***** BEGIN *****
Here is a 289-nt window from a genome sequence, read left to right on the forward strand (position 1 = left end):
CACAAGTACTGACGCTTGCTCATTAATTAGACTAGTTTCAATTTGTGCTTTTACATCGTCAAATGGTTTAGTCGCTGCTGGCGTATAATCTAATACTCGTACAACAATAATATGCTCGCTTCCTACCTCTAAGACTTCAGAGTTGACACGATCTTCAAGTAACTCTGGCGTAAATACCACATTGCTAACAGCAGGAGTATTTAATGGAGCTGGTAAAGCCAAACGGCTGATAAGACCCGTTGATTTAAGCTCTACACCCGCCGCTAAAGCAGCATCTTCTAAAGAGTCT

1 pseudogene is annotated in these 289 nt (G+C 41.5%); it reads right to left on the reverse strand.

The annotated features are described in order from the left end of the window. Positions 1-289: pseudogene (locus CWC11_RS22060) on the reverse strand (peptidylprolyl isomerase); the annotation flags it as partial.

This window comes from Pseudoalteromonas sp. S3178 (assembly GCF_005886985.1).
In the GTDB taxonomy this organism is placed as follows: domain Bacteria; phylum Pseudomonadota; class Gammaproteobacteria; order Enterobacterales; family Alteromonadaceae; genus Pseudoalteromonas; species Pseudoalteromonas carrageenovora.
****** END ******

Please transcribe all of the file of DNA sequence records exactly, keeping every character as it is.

Here is a 289-nt window from a genome sequence, read left to right on the forward strand (position 1 = left end):
CACAAGTACTGACGCTTGCTCATTAATTAGACTAGTTTCAATTTGTGCTTTTACATCGTCAAATGGTTTAGTCGCTGCTGGCGTATAATCTAATACTCGTACAACAATAATATGCTCGCTTCCTACCTCTAAGACTTCAGAGTTGACACGATCTTCAAGTAACTCTGGCGTAAATACCACATTGCTAACAGCAGGAGTATTTAATGGAGCTGGTAAAGCCAAACGGCTGATAAGACCCGTTGATTTAAGCTCTACACCCGCCGCTAAAGCAGCATCTTCTAAAGAGTCT

1 pseudogene is annotated in these 289 nt (G+C 41.5%); it reads right to left on the reverse strand.

The annotated features are described in order from the left end of the window. Positions 1-289: pseudogene (locus CWC11_RS22060) on the reverse strand (peptidylprolyl isomerase); the annotation flags it as partial.

This window comes from Pseudoalteromonas sp. S3178 (assembly GCF_005886985.1).
In the GTDB taxonomy this organism is placed as follows: domain Bacteria; phylum Pseudomonadota; class Gammaproteobacteria; order Enterobacterales; family Alteromonadaceae; genus Pseudoalteromonas; species Pseudoalteromonas carrageenovora.